Crisp Wolves

It’s a Scandi affair


Crisp Wolves – a lupine-themed brand of potato-based snack, I hear you ask? Fortunately not. It’s actually the new project from ex-Scott 4 “electronic cowpunk” Scott Blixen and his 10-year-old son Kaspar, who developed an interest in electronic music as a result of the music-making gear his old man often left lying around the house. This fresh outfit also comes with its own deliciously tongue-in-cheek backstory, which details two couriers who set sail from Scandinavia to Britain armed with kindness, synthesisers and party snacks. It might all sound a little bizarre at first, but rest assured, once you have heard the duo’s often revelrous, consistently zany compositions, it will all begin to fall into place.

Why Crisp Wolves?

The group’s eponymous debut album was self-released earlier this year and is a testament to the power of the process the Blixens refer to as “the ecstasy of inadvertent discovery”. As such, most tracks carry with them an invigorating undercurrent of playful spontaneity, starting off with a simple synth part that gradually develops into something more expansive. The second track ‘Eleki Haburashi’, for instance, begins as an ominous three-chord pattern backed by a thudding beat, but later becomes what sounds like a ‘Computer World’ outtake, while the mellow, spaced-out ‘Love Eternal’ evolves into a lush chorus of vocals swathed in reverb.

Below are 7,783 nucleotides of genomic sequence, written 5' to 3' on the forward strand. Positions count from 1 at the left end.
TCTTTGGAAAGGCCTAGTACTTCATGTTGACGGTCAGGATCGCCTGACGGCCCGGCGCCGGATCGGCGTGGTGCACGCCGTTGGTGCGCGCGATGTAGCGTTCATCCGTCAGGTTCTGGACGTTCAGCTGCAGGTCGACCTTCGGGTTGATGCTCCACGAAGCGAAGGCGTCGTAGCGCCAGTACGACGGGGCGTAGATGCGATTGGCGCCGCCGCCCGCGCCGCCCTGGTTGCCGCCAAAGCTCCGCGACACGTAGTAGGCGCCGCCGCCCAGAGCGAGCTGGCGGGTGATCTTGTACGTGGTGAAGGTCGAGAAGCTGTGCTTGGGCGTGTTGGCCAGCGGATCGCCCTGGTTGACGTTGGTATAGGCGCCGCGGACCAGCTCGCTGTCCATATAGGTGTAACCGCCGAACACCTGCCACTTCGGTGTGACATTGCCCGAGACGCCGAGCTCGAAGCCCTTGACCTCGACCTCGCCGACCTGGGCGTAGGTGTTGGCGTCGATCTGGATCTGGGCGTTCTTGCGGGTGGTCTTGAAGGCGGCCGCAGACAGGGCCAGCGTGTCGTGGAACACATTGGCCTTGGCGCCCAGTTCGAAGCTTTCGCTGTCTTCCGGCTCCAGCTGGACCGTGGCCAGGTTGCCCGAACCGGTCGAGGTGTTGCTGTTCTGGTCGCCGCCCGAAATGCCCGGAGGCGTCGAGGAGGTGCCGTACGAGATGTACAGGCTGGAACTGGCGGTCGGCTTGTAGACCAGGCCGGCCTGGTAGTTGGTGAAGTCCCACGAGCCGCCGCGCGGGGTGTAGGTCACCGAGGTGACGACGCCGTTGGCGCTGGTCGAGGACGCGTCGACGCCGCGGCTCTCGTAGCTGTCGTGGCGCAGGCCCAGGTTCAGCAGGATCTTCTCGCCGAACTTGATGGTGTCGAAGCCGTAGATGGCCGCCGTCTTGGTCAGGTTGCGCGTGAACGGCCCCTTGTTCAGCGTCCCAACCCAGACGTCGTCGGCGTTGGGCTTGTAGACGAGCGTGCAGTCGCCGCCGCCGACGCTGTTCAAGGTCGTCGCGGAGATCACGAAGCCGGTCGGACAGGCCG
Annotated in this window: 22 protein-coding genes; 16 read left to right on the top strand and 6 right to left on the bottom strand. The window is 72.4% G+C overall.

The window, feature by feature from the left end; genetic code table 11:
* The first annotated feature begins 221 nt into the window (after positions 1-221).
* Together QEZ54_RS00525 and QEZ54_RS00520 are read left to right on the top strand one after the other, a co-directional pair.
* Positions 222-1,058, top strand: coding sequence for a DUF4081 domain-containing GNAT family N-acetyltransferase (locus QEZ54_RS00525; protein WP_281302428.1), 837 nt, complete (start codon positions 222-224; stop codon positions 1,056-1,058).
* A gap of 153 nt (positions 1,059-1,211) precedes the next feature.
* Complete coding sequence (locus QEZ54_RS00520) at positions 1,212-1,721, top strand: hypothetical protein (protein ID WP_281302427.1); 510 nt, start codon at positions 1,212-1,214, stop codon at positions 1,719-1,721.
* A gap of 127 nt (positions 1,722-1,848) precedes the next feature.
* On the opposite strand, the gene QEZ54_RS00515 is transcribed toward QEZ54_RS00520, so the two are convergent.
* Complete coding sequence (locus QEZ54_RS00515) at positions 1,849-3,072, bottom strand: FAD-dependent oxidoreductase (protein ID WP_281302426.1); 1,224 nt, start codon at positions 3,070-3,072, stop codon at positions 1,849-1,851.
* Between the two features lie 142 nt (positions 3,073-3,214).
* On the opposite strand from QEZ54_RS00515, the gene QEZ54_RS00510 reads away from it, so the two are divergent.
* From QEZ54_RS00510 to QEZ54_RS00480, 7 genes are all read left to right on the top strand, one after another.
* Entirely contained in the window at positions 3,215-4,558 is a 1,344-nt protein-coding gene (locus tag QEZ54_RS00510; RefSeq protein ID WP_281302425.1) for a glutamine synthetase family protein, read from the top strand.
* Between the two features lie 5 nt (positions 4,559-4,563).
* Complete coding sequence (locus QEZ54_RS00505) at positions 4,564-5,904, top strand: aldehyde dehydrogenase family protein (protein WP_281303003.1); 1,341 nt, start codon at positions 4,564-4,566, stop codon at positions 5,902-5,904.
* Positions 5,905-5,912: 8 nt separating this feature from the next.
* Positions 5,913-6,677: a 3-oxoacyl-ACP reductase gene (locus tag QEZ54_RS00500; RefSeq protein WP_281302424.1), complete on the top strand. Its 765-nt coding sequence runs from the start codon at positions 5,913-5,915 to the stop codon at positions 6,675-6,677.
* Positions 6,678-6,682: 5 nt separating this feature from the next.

Tell Us More…

The fact that every single track on Crisp Wolves’ debut sounds as though it was immensely entertaining to make should not distract from the top-tier musical ability showcased on the album. Beneath the wacky narrative, madcap samples and distorted declarations of surreal phrases – such as “We too are crisp wolves!” – lies some genuinely well-crafted, and at times poignant electronic music that you can really lose yourself in. Bonkers this duo may be, but unworthy of your time they are not.

‘Crisp Wolves’ is out via Bandcamp

You May Also Like
Read More

Pearl Necklace

Experimental, improvisational, repetitive, subversive. Not what you might expect from a group called Pearl Necklace, then